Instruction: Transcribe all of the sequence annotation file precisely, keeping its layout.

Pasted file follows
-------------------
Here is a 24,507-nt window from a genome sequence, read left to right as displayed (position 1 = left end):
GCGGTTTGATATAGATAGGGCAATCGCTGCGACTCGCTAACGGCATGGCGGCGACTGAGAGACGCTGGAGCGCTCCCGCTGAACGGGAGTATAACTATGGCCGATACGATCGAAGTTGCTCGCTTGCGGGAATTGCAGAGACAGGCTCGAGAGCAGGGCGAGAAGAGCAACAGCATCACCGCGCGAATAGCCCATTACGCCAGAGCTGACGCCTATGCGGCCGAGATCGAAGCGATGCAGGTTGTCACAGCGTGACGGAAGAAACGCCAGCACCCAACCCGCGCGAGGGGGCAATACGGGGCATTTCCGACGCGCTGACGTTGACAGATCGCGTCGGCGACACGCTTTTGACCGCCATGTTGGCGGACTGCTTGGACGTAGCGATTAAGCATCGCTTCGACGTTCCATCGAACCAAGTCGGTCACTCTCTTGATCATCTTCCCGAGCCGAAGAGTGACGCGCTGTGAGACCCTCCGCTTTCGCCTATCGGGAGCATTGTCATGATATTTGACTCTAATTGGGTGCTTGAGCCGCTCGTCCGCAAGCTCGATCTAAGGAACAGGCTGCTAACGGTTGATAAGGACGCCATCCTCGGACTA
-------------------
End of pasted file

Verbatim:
Here is a 24,507-nt window from a genome sequence, read left to right as displayed (position 1 = left end):
GCGGTTTGATATAGATAGGGCAATCGCTGCGACTCGCTAACGGCATGGCGGCGACTGAGAGACGCTGGAGCGCTCCCGCTGAACGGGAGTATAACTATGGCCGATACGATCGAAGTTGCTCGCTTGCGGGAATTGCAGAGACAGGCTCGAGAGCAGGGCGAGAAGAGCAACAGCATCACCGCGCGAATAGCCCATTACGCCAGAGCTGACGCCTATGCGGCCGAGATCGAAGCGATGCAGGTTGTCACAGCGTGACGGAAGAAACGCCAGCACCCAACCCGCGCGAGGGGGCAATACGGGGCATTTCCGACGCGCTGACGTTGACAGATCGCGTCGGCGACACGCTTTTGACCGCCATGTTGGCGGACTGCTTGGACGTAGCGATTAAGCATCGCTTCGACGTTCCATCGAACCAAGTCGGTCACTCTCTTGATCATCTTCCCGAGCCGAAGAGTGACGCGCTGTGAGACCCTCCGCTTTCGCCTATCGGGAGCATTGTCATGATATTTGACTCTAATTGGGTGCTTGAGCCGCTCGTCCGCAAGCTCGATCTAAGGAACAGGCTGCTAACGGTTGATAAGGACGCCATCCTCGGACTA